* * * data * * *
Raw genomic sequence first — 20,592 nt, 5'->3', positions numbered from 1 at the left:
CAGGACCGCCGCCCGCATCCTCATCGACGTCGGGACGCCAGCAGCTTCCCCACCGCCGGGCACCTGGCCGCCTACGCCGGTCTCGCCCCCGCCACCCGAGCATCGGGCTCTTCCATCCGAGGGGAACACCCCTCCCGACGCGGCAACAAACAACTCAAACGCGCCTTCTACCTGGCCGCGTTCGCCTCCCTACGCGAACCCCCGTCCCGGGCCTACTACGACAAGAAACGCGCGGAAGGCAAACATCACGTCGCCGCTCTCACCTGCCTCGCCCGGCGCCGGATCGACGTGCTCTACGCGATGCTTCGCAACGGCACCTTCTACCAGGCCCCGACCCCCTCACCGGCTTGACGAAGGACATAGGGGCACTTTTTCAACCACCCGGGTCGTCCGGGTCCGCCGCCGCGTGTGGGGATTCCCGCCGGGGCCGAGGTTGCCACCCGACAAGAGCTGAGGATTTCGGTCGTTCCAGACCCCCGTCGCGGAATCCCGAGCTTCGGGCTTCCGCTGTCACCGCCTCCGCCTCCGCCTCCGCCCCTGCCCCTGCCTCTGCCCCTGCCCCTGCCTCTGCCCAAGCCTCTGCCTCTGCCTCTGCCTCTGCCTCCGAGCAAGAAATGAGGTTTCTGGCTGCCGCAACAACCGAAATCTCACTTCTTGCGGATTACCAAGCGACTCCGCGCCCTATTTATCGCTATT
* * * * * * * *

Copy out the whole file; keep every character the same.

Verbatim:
Raw genomic sequence first — 20,592 nt, 5'->3', positions numbered from 1 at the left:
CAGGACCGCCGCCCGCATCCTCATCGACGTCGGGACGCCAGCAGCTTCCCCACCGCCGGGCACCTGGCCGCCTACGCCGGTCTCGCCCCCGCCACCCGAGCATCGGGCTCTTCCATCCGAGGGGAACACCCCTCCCGACGCGGCAACAAACAACTCAAACGCGCCTTCTACCTGGCCGCGTTCGCCTCCCTACGCGAACCCCCGTCCCGGGCCTACTACGACAAGAAACGCGCGGAAGGCAAACATCACGTCGCCGCTCTCACCTGCCTCGCCCGGCGCCGGATCGACGTGCTCTACGCGATGCTTCGCAACGGCACCTTCTACCAGGCCCCGACCCCCTCACCGGCTTGACGAAGGACATAGGGGCACTTTTTCAACCACCCGGGTCGTCCGGGTCCGCCGCCGCGTGTGGGGATTCCCGCCGGGGCCGAGGTTGCCACCCGACAAGAGCTGAGGATTTCGGTCGTTCCAGACCCCCGTCGCGGAATCCCGAGCTTCGGGCTTCCGCTGTCACCGCCTCCGCCTCCGCCTCCGCCCCTGCCCCTGCCTCTGCCCCTGCCCCTGCCTCTGCCCAAGCCTCTGCCTCTGCCTCTGCCTCTGCCTCCGAGCAAGAAATGAGGTTTCTGGCTGCCGCAACAACCGAAATCTCACTTCTTGCGGATTACCAAGCGACTCCGCGCCCTATTTATCGCTATT